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The Chopper

movie reviewmovie reviewmovie review out of 4 Movie Review: The Chopper

Starring: Eric Bana, Simon Lyndon
Director: Andrew Dominik
Rated: NR
RunTime: 94 Minutes
Release Date: April 2001
Genres: Comedy, Drama

*Also starring: Vince Colosimo, Kate Beahan, David Field

Review by Harvey Karten
No Rating Supplied

People serving time in jail live in their own worlds, organizing themselves into status hierarchies just like the folks churning out a living outside. The common mugger, often a semiliterate young person going from victim to victim to feed a drug habit would be fairly low on the totem pole except perhaps among his fellow street criminals. Those who rape children are pretty low on the scale as other prisoners may think of their own sisters, while members of organized crime are on top--doubtless because fellow inmates fear them but also have respect for the businesslike ways they carry out their activities. The subject of Andrew Dominik's compelling drama, Mark Read (aka Chopper), is a killer but in a different way from the hit men who do jobs for the mob. He is not organized, he has few and ultimately no real friends, and yet he has garnered the respect not only of the prison guards but of TV interviewers, detectives, and readers of best-sellers. The film, a character study of one of Australia's most best- known criminals, examines Read from various perspectives, with scripter Dominik placing words in his mouth that make us laugh at the very moment we witness some gruesome, violent acts. Based on Read's autobiography--which sold 250,000 copies in his home country--"Chopper" look like a biopic but in reality is not for two reasons: some of the characters that inhabit the man's world are composites, and some of the braggadocio of Read himself is scarcely to be believed.

Late in the story, we hear Read boasting that he killed nineteen people, slicing off the toes of some of them simply to hear them pop; in the film, we observe this killer murdering only two. Read is a bundle of ironies and contradictions: he is human just like the rest of us, feeling guilty for what he does, and yet he persists in his alarmingly violent behavior. He is witty, a guy with a great sense of humor, yet when he carries a grudge he relentlessly seeks out vengeance. His basic demeanor is an engaging one so that those who have no idea what he has done would consider him a worthy subject for a chat on TV (which indeed he participated in), and yet he can change his mood from delight to fury as quickly as a giggly baby who suddenly wets himself or a wiseass adolescent who is told to leave the room and see the principal.

This Sundance 2001 entry which has already won three major awards from the Australian Film Industry (best actor, best supporting actor and best director) is divided into two segments, the first taking place in 1978 while the latter part follows Read's life eight years later. We see him in the H Division, the maximum security section of Melbourne's Pentridge Prison, watching the interview that he took part in some time earlier on the small screen of his cellhouse TV. Two guards sit with him laughing when he does and generally seeming to bond with this paradoxically charming murderer more than with their fellow screws. Dominik then takes us back to Chopper's earlier days in the brig, where he had been sentenced for kidnapping the judge who was presiding over the trial of his pal Jimmy (Simon Lyndon). Taunted by a fellow inmate (who uses shoe polish to cover a bald spot), Read wreaks terrible vengeance only to be betrayed later by his best friend--who stabs him multiple times, compelling Read to plot vengeance later when both are released from prison. Dominik follows Read from his earlier days as a slim, in-shape fellow to a pudgy, tattooed and scarred wreck who had lost none of his sense of humor. While the subject remains obsessed with vengeance, he has time to spend with his hooker girlfriend Tanya (Kate Beahan), who makes little attempt to hide her affection for a rich drug dealer Neville Bartos (Vince Colosimo). Read becomes so obsessed with hatred for Neville and Jimmy that we are amazed he can smile broadly, whether interviewed by a comely and fascinated host (Renee Brack) or chatting with his understanding and forgiving dad, Keith Read (Kenny Graham).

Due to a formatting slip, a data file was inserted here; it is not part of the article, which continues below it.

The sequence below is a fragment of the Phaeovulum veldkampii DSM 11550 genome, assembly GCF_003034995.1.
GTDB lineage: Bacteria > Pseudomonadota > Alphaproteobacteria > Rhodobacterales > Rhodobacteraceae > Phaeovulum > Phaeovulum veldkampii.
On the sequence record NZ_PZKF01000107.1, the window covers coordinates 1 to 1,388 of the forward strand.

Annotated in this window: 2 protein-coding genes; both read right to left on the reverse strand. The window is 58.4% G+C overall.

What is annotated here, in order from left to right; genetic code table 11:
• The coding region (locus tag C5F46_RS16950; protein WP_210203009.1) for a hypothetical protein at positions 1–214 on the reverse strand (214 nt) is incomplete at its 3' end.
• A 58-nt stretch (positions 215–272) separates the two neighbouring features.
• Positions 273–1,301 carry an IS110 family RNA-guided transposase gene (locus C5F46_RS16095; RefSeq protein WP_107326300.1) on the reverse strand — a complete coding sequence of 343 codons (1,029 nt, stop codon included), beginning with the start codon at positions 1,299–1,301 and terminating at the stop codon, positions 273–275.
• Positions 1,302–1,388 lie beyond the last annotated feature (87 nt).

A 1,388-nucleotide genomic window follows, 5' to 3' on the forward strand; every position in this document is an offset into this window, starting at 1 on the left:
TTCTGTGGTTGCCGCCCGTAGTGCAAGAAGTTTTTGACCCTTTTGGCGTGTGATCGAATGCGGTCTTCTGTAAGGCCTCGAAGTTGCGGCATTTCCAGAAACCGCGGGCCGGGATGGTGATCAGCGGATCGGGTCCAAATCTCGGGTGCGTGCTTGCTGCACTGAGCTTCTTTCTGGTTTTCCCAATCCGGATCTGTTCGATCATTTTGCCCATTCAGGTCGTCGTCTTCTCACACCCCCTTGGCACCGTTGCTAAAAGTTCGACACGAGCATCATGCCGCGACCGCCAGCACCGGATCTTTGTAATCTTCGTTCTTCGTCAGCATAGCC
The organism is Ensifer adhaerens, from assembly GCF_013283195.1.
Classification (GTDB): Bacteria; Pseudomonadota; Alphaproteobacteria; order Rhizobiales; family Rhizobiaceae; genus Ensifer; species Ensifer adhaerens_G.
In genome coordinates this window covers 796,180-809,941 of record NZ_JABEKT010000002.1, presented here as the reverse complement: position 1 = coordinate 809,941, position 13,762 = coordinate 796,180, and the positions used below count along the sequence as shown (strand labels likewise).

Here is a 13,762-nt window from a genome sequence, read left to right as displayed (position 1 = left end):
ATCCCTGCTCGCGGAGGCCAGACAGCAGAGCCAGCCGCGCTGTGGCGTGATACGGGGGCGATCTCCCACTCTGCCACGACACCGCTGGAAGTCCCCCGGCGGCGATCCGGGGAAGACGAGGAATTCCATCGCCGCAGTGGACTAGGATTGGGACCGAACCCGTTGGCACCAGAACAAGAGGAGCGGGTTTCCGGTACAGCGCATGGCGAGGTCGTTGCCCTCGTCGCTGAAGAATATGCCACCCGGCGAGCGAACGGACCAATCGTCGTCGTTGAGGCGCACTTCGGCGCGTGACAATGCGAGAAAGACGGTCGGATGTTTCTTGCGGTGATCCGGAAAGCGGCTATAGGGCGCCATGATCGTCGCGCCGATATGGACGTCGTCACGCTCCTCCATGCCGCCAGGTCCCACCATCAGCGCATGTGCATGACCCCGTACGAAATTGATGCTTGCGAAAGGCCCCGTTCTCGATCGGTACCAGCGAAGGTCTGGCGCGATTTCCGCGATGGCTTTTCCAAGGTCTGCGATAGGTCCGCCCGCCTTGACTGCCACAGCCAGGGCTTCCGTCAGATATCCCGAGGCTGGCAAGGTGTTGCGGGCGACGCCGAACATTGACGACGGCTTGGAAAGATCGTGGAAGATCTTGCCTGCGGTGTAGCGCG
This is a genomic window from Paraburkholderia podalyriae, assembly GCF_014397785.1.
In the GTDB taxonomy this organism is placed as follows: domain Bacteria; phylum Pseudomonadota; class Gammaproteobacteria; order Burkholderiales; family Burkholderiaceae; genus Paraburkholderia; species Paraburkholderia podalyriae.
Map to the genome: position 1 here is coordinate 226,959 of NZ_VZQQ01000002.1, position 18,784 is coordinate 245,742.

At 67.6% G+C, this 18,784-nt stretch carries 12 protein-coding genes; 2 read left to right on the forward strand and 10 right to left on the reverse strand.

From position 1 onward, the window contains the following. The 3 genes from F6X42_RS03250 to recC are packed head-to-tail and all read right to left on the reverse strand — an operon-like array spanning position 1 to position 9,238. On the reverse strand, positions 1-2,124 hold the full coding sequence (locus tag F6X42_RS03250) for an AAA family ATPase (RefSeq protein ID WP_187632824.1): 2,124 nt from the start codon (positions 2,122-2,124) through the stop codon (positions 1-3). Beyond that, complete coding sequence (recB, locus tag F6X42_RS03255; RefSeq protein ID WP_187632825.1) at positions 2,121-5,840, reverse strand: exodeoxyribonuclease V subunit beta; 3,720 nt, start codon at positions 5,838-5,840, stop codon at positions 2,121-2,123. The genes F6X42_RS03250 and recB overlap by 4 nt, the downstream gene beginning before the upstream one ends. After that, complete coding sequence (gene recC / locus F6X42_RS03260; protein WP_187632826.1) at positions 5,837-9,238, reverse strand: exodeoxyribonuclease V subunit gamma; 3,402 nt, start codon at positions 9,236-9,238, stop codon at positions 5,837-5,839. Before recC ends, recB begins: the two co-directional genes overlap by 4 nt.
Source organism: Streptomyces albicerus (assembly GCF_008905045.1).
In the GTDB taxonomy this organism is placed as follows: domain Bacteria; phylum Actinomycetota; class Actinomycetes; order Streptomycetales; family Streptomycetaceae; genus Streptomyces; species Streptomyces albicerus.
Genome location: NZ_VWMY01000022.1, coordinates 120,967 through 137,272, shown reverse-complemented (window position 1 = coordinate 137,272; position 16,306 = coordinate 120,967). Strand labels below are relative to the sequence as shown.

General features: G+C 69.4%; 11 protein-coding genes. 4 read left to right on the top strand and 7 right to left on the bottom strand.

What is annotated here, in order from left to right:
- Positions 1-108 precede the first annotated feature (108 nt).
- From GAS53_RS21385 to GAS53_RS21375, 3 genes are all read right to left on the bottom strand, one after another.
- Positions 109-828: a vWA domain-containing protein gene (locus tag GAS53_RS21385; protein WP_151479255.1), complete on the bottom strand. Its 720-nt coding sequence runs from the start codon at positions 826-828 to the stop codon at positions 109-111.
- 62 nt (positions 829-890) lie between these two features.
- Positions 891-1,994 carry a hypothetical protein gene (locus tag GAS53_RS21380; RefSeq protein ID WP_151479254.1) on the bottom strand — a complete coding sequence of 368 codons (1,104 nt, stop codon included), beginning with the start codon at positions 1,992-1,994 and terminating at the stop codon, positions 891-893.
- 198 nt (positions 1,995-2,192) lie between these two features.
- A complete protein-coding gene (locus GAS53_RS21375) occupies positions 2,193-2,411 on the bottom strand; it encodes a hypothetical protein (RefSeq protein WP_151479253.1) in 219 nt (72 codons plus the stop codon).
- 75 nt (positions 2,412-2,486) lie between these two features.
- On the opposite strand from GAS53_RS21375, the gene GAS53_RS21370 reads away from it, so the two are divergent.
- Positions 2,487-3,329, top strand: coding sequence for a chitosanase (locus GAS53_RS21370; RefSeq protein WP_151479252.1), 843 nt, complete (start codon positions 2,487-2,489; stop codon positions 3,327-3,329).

Eric Bana, who is ethnically German-Croatian and is well known as a TV comic in his native Australia, turns in a remarkable performance, easily combining the severity of his character's passion with the easy wit and carefree charm that could--and did--win over a jury which refused to convict him for murder. As evidence of his appeal even to those who are properly horrified by his deeds, simply go to and note the titles of his books which include "How to Shoot Friends and Influence People." My distinguished online colleague from Australia, Luke Buckmaster, has said of this picture, "Hollywood has built a foundation that relies on stuffing films down the viewers' throats...we are told what to think and how to react....'Chopper' cannot take this stance...[it]doesn't treat viewers like consumer purchasing morons." Absolutely true: as with "Natural Born Killer," we are not told what to think of the subject of the picture. "Chopper" is a thinking person's comment on a brutal man with a wry sense of humor, its lensers (Geoffrey Hall and Kevin Haywood), filming the prison scene in what could best be called puke green while writer-director Dominik confronts us with a barrage of contradictory emotions, at one point even having his characters speak in rhymed couplets as though he were staging a comedy by Moliere.

Copyright 2001 Harvey Karten

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